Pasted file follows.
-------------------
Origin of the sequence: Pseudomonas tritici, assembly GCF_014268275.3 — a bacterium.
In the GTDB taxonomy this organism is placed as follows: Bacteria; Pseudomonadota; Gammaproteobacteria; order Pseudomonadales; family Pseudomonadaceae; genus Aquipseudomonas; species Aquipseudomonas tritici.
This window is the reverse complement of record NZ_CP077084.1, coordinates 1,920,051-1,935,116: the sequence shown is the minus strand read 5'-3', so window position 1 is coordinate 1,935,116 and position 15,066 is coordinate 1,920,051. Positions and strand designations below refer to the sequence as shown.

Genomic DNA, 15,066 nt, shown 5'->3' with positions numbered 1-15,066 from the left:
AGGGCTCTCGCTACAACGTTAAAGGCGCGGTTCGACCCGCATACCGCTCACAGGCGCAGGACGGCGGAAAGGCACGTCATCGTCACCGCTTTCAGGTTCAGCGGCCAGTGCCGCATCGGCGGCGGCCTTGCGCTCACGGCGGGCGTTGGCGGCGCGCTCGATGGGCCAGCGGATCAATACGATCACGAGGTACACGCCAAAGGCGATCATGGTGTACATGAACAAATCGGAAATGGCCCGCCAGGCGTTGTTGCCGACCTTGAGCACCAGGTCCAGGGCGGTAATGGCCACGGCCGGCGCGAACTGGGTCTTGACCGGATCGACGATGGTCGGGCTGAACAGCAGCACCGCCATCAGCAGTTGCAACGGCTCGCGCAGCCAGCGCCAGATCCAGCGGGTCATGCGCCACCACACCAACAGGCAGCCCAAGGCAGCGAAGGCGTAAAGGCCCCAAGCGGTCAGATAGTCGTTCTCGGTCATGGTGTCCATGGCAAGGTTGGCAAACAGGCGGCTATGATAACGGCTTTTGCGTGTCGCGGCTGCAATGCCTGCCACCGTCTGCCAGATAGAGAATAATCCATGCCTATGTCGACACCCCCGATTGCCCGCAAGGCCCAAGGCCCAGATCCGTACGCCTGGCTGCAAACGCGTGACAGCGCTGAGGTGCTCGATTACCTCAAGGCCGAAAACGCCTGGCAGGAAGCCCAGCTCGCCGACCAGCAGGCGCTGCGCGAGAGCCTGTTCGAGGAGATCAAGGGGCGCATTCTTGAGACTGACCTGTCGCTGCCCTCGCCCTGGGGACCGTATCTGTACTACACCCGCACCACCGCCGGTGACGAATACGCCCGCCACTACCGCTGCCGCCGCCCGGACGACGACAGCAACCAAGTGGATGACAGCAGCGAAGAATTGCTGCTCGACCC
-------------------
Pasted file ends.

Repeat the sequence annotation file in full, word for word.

Origin of the sequence: Pseudomonas tritici, assembly GCF_014268275.3 — a bacterium.
In the GTDB taxonomy this organism is placed as follows: Bacteria; Pseudomonadota; Gammaproteobacteria; order Pseudomonadales; family Pseudomonadaceae; genus Aquipseudomonas; species Aquipseudomonas tritici.
This window is the reverse complement of record NZ_CP077084.1, coordinates 1,920,051-1,935,116: the sequence shown is the minus strand read 5'-3', so window position 1 is coordinate 1,935,116 and position 15,066 is coordinate 1,920,051. Positions and strand designations below refer to the sequence as shown.

Genomic DNA, 15,066 nt, shown 5'->3' with positions numbered 1-15,066 from the left:
AGGGCTCTCGCTACAACGTTAAAGGCGCGGTTCGACCCGCATACCGCTCACAGGCGCAGGACGGCGGAAAGGCACGTCATCGTCACCGCTTTCAGGTTCAGCGGCCAGTGCCGCATCGGCGGCGGCCTTGCGCTCACGGCGGGCGTTGGCGGCGCGCTCGATGGGCCAGCGGATCAATACGATCACGAGGTACACGCCAAAGGCGATCATGGTGTACATGAACAAATCGGAAATGGCCCGCCAGGCGTTGTTGCCGACCTTGAGCACCAGGTCCAGGGCGGTAATGGCCACGGCCGGCGCGAACTGGGTCTTGACCGGATCGACGATGGTCGGGCTGAACAGCAGCACCGCCATCAGCAGTTGCAACGGCTCGCGCAGCCAGCGCCAGATCCAGCGGGTCATGCGCCACCACACCAACAGGCAGCCCAAGGCAGCGAAGGCGTAAAGGCCCCAAGCGGTCAGATAGTCGTTCTCGGTCATGGTGTCCATGGCAAGGTTGGCAAACAGGCGGCTATGATAACGGCTTTTGCGTGTCGCGGCTGCAATGCCTGCCACCGTCTGCCAGATAGAGAATAATCCATGCCTATGTCGACACCCCCGATTGCCCGCAAGGCCCAAGGCCCAGATCCGTACGCCTGGCTGCAAACGCGTGACAGCGCTGAGGTGCTCGATTACCTCAAGGCCGAAAACGCCTGGCAGGAAGCCCAGCTCGCCGACCAGCAGGCGCTGCGCGAGAGCCTGTTCGAGGAGATCAAGGGGCGCATTCTTGAGACTGACCTGTCGCTGCCCTCGCCCTGGGGACCGTATCTGTACTACACCCGCACCACCGCCGGTGACGAATACGCCCGCCACTACCGCTGCCGCCGCCCGGACGACGACAGCAACCAAGTGGATGACAGCAGCGAAGAATTGCTGCTCGACCC